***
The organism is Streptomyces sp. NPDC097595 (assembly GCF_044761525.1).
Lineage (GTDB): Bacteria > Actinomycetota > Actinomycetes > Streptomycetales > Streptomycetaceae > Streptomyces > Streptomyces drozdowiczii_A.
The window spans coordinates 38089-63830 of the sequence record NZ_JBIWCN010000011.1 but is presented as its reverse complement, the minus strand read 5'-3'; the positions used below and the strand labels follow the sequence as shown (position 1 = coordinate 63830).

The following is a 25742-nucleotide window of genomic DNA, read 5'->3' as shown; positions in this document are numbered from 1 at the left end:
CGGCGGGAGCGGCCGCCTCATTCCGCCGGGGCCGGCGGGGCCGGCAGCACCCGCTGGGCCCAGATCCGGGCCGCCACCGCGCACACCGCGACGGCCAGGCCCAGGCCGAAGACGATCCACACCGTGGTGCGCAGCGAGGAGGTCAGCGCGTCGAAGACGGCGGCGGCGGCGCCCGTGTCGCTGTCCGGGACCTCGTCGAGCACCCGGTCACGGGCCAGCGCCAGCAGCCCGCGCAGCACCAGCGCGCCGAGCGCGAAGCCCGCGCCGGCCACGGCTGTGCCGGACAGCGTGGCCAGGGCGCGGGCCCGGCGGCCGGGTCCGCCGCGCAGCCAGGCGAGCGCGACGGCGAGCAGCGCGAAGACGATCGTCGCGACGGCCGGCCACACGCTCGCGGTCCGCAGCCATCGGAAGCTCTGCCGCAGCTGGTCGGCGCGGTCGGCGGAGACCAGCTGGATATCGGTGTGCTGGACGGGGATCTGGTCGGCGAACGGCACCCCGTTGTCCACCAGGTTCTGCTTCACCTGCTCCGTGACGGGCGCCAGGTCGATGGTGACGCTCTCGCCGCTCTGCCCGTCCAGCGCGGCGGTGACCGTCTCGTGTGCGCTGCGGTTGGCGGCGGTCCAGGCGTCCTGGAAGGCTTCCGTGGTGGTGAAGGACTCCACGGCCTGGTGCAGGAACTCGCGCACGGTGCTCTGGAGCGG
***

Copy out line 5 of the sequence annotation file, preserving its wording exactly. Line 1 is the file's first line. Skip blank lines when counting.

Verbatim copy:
CGGCGGGAGCGGCCGCCTCATTCCGCCGGGGCCGGCGGGGCCGGCAGCACCCGCTGGGCCCAGATCCGGGCCGCCACCGCGCACACCGCGACGGCCAGGCCCAGGCCGAAGACGATCCACACCGTGGTGCGCAGCGAGGAGGTCAGCGCGTCGAAGACGGCGGCGGCGGCGCCCGTGTCGCTGTCCGGGACCTCGTCGAGCACCCGGTCACGGGCCAGCGCCAGCAGCCCGCGCAGCACCAGCGCGCCGAGCGCGAAGCCCGCGCCGGCCACGGCTGTGCCGGACAGCGTGGCCAGGGCGCGGGCCCGGCGGCCGGGTCCGCCGCGCAGCCAGGCGAGCGCGACGGCGAGCAGCGCGAAGACGATCGTCGCGACGGCCGGCCACACGCTCGCGGTCCGCAGCCATCGGAAGCTCTGCCGCAGCTGGTCGGCGCGGTCGGCGGAGACCAGCTGGATATCGGTGTGCTGGACGGGGATCTGGTCGGCGAACGGCACCCCGTTGTCCACCAGGTTCTGCTTCACCTGCTCCGTGACGGGCGCCAGGTCGATGGTGACGCTCTCGCCGCTCTGCCCGTCCAGCGCGGCGGTGACCGTCTCGTGTGCGCTGCGGTTGGCGGCGGTCCAGGCGTCCTGGAAGGCTTCCGTGGTGGTGAAGGACTCCACGGCCTGGTGCAGGAACTCGCGCACGGTGCTCTGGAGCGG